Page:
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aPA Conserves Artworks Each May

Since 1982, the Association for Public Art’s conservation program has provided annual maintenance each spring for over 30 beloved public artworks throughout the city.

Throughout the month of May, be on the lookout for the Association for Public Art’s conservation team conducting annual maintenance on 31 Philadelphia public artworks. Our conservators perform condition inspections of the artworks, remove any surface grime and graffiti, wash the sculptures, and apply a special wax coating for those made of bronze. The artworks are cleaned, protected, and stabilized to protect them from further corrosion.

*For those interested in seeing the process up close, our conservation technician will be working on Thorfinn Karlsefni on Kelly Drive on Thursday, May 29 from 10-11am. For conservation updates and photos, follow the Association for Public Art on Instagram and Facebook.

Conservation in 2013 of Alexander Milne Calder's "Major General George Gordon Meade."
Conservation in 2013 of Alexander Milne Calder’s Major General George Gordon Meade. Photo Caitlin Martin for the Association for Public Art.

Other sculptures receiving treatment this year include Duck Girl and Lion Crushing a Serpent in Rittenhouse Square; the James A. Garfield Monument, works in the Ellen Phillips Samuel Memorial, Abraham Lincoln and General Ulysses S. Grant on Kelly Drive; the Shakespeare Memorial at Logan Square; Walt Whitman and The Labor Monument in South Philadelphia; Dickens and Little Nell in Clark Park; and Fingerspan along the Wissahickon.

Since 1982, the Association for Public Art’s conservation program has provided annual maintenance each spring for over 30 beloved public artworks throughout the city.

Learn more about how the Association for Public Art works to preserve public art in Philadelphia.

Related Artworks

Artwork

Major General George Gordon Meade

(1887)

by Alexander Milne Calder (1846 - 1923)

Lansdowne Drive north of Memorial Hall, West Fairmount Park

A memorial in Fairmount Park to General Meade, best known for defeating General Robert E. Lee at the Battle of Gettysburg.

Artwork

Duck Girl

(1911)

by Paul Manship (1885 – 1966)

Rittenhouse Square, Children's Pool, Walnut Street between 18th and 19th Streets

Poised in a Greek dress, the figure draws on classical imagery – characteristic of Paul Manship’s earlier works.

Artwork

Lion Crushing a Serpent

(1832, cast 1891)

by Antoine-Louis Barye (1796 - 1875)

Rittenhouse Square, Walnut Street between 18th and 19th Streets

Barye’s bronze symbolizes the lion of monarchy crushing the evil serpent and is the first sculpture installed in Rittenhouse Square.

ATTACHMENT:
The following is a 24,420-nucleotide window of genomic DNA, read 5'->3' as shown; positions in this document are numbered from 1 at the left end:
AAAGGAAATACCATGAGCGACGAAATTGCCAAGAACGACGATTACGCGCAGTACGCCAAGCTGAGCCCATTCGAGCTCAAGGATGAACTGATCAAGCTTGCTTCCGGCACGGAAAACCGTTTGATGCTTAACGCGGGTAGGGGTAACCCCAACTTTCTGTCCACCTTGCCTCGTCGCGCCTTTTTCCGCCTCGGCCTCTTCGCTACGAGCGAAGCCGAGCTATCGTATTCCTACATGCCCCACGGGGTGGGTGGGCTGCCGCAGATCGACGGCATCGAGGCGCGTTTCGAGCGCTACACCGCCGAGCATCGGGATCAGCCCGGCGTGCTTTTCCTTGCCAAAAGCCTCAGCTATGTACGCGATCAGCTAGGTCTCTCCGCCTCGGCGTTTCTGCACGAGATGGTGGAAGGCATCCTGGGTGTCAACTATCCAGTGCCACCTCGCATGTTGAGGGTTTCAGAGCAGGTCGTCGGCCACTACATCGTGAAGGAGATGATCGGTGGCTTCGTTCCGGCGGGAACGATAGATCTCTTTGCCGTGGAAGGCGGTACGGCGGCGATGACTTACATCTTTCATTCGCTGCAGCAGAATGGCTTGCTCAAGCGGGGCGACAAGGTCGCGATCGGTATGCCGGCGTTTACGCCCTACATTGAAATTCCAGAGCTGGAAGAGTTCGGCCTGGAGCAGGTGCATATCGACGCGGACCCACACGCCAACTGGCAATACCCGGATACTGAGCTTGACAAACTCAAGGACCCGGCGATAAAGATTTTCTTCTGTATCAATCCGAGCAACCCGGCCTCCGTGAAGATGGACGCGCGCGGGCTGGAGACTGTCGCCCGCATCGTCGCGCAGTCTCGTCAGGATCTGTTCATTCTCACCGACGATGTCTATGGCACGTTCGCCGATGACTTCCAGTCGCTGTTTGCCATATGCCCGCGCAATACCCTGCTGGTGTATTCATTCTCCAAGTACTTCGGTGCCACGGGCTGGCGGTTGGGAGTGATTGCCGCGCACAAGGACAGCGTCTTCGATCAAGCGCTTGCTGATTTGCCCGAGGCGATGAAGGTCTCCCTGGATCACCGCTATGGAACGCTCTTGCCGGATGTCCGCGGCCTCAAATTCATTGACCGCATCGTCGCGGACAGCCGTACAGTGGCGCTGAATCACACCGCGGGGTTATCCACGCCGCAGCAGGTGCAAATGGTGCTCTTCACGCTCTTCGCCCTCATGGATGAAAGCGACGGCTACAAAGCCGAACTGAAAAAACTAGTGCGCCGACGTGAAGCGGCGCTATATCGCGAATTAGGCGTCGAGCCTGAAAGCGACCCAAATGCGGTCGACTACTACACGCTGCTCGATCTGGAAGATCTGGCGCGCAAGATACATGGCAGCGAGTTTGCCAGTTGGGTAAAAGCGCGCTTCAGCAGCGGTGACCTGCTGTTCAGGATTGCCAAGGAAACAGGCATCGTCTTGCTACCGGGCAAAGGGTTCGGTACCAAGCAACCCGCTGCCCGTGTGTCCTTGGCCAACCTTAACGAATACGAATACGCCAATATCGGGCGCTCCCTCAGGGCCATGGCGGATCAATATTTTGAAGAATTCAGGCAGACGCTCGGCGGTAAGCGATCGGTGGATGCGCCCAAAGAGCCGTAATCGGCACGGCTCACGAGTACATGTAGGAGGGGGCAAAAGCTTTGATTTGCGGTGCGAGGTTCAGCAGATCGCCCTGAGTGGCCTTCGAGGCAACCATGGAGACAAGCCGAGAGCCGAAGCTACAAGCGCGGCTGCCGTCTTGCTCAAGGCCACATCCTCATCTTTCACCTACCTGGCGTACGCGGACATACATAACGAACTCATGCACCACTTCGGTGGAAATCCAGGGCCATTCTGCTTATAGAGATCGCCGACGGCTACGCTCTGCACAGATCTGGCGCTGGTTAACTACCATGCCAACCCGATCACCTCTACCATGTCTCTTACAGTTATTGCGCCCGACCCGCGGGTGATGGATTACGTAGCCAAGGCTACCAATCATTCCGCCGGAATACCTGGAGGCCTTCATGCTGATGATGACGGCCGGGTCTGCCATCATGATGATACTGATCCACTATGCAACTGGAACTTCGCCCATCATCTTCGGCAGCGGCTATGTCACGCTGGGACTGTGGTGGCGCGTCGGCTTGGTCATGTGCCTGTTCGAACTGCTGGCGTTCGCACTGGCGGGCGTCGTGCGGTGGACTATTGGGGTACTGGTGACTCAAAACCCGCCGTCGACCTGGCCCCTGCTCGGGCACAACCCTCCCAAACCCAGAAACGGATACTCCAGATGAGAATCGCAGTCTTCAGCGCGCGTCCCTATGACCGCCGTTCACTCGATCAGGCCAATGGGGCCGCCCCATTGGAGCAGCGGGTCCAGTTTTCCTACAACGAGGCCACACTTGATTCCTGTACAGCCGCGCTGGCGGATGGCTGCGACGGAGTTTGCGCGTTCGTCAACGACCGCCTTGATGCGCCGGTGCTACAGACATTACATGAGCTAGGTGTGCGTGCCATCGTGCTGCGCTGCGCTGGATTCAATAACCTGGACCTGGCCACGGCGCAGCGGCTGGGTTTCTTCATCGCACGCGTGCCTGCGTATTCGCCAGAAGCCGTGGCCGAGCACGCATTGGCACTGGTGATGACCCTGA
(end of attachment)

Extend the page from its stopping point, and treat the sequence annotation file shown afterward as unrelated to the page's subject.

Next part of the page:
Artwork

James A. Garfield Monument

(1895)

by Augustus Saint-Gaudens (1848 - 1907)

Kelly Drive, south of Girard Avenue Bridge; across from Ellen Phillips Samuel Memorial

Following the assassination of James A. Garfield, the 20th President of the United States, the Fairmount Park Art Association (now the Association for Public Art) established a fund to create a fitting memorial.

Artwork

Abraham Lincoln

(1871)

by Randolph Rogers (1825 - 1892)

Kelly and Sedgely Drives

Philadelphia was one of the first cities in the nation to erect a monument to Lincoln after he was assassinated.

Artwork

General Ulysses S. Grant

(1897)

by Daniel Chester French (1850 - 1931), Edward C. Potter (1857 - 1923)

Kelly and Fountain Green Drives

Just four days after the death of General Grant in 1885, the Fairmount Park Art Association (now the Association for Public Art) formed a committee to create a fund for erecting an appropriate memorial.

Artwork

Shakespeare Memorial

(1926)

by Alexander Stirling Calder (1870 - 1945)

Logan Square, Benjamin Franklin Parkway between 19th and 20th Streets

Alexander Stirling Calder’s monument to William Shakespeare, which depicts two figures representing Comedy and Tragedy.

Artwork

Walt Whitman

(1939, cast 1957)

by Jo Davidson (1883 - 1952)

Broad Street and Packer Avenue

The bronze by artist Jo Davidson captures the spirit of the free-striding American bard. This is a second cast from a plaster original.

Artwork

Dickens and Little Nell

(1890)

by Frank Edwin Elwell (1858 - 1922)

Clark Park, 43rd Street and Chester Avenue

Originally commissioned by a Washington newspaper publisher, the sculpture pays tribute to the heroine of “The Old Curiosity Shop.”

Artwork

Fingerspan

(1987)

by Jody Pinto (1942 - )

Wissahickon Creek trail near Livezey Dam, Fairmount Park

Pinto wanted to link the human body with the natural environment in such a way that viewers themselves, passing through the work, would help to establish the connection.

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